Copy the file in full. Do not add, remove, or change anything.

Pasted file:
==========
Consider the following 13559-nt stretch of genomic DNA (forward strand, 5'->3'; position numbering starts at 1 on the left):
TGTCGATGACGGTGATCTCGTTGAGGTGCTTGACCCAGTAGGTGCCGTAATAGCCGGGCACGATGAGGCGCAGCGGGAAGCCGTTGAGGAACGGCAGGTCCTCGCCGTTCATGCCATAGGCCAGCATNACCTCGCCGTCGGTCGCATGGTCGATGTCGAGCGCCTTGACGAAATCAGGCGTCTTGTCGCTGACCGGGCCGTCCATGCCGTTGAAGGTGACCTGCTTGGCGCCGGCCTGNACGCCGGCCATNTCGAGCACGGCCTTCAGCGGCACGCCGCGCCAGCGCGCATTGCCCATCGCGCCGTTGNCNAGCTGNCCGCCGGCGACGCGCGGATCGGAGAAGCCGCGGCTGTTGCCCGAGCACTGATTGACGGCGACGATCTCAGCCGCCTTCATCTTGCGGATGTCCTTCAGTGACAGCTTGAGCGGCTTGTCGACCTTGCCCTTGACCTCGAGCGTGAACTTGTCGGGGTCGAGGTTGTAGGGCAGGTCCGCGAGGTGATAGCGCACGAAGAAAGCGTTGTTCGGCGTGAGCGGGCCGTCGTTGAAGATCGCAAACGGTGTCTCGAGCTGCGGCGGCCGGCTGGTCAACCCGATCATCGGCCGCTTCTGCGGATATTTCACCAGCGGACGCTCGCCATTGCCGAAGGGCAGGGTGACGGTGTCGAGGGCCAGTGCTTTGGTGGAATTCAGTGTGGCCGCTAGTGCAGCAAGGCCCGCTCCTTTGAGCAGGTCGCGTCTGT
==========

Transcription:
Consider the following 13559-nt stretch of genomic DNA (forward strand, 5'->3'; position numbering starts at 1 on the left):
TGTCGATGACGGTGATCTCGTTGAGGTGCTTGACCCAGTAGGTGCCGTAATAGCCGGGCACGATGAGGCGCAGCGGGAAGCCGTTGAGGAACGGCAGGTCCTCGCCGTTCATGCCATAGGCCAGCATNACCTCGCCGTCGGTCGCATGGTCGATGTCGAGCGCCTTGACGAAATCAGGCGTCTTGTCGCTGACCGGGCCGTCCATGCCGTTGAAGGTGACCTGCTTGGCGCCGGCCTGNACGCCGGCCATNTCGAGCACGGCCTTCAGCGGCACGCCGCGCCAGCGCGCATTGCCCATCGCGCCGTTGNCNAGCTGNCCGCCGGCGACGCGCGGATCGGAGAAGCCGCGGCTGTTGCCCGAGCACTGATTGACGGCGACGATCTCAGCCGCCTTCATCTTGCGGATGTCCTTCAGTGACAGCTTGAGCGGCTTGTCGACCTTGCCCTTGACCTCGAGCGTGAACTTGTCGGGGTCGAGGTTGTAGGGCAGGTCCGCGAGGTGATAGCGCACGAAGAAAGCGTTGTTCGGCGTGAGCGGGCCGTCGTTGAAGATCGCAAACGGTGTCTCGAGCTGCGGCGGCCGGCTGGTCAACCCGATCATCGGCCGCTTCTGCGGATATTTCACCAGCGGACGCTCGCCATTGCCGAAGGGCAGGGTGACGGTGTCGAGGGCCAGTGCTTTGGTGGAATTCAGTGTGGCCGCTAGTGCAGCAAGGCCCGCTCCTTTGAGCAGGTCGCGTCTGT